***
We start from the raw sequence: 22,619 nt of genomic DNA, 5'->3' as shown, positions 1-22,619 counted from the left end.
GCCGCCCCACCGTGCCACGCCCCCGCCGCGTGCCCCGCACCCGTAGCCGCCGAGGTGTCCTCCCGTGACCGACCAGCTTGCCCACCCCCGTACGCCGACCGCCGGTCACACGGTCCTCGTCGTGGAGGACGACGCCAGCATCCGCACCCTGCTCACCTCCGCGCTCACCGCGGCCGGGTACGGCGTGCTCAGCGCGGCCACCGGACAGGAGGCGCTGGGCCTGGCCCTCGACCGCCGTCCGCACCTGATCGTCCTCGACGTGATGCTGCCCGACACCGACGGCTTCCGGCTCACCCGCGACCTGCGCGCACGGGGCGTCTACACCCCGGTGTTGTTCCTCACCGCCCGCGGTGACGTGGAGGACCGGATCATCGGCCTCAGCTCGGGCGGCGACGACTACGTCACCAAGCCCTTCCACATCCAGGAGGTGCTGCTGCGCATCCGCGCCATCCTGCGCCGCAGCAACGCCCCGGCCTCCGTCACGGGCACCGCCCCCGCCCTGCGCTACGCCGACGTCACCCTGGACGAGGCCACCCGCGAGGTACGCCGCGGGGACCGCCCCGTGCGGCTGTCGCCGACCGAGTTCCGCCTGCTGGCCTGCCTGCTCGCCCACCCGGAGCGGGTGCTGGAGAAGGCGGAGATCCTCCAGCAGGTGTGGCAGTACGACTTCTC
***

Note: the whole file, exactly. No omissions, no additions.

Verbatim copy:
We start from the raw sequence: 22,619 nt of genomic DNA, 5'->3' as shown, positions 1-22,619 counted from the left end.
GCCGCCCCACCGTGCCACGCCCCCGCCGCGTGCCCCGCACCCGTAGCCGCCGAGGTGTCCTCCCGTGACCGACCAGCTTGCCCACCCCCGTACGCCGACCGCCGGTCACACGGTCCTCGTCGTGGAGGACGACGCCAGCATCCGCACCCTGCTCACCTCCGCGCTCACCGCGGCCGGGTACGGCGTGCTCAGCGCGGCCACCGGACAGGAGGCGCTGGGCCTGGCCCTCGACCGCCGTCCGCACCTGATCGTCCTCGACGTGATGCTGCCCGACACCGACGGCTTCCGGCTCACCCGCGACCTGCGCGCACGGGGCGTCTACACCCCGGTGTTGTTCCTCACCGCCCGCGGTGACGTGGAGGACCGGATCATCGGCCTCAGCTCGGGCGGCGACGACTACGTCACCAAGCCCTTCCACATCCAGGAGGTGCTGCTGCGCATCCGCGCCATCCTGCGCCGCAGCAACGCCCCGGCCTCCGTCACGGGCACCGCCCCCGCCCTGCGCTACGCCGACGTCACCCTGGACGAGGCCACCCGCGAGGTACGCCGCGGGGACCGCCCCGTGCGGCTGTCGCCGACCGAGTTCCGCCTGCTGGCCTGCCTGCTCGCCCACCCGGAGCGGGTGCTGGAGAAGGCGGAGATCCTCCAGCAGGTGTGGCAGTACGACTTCTC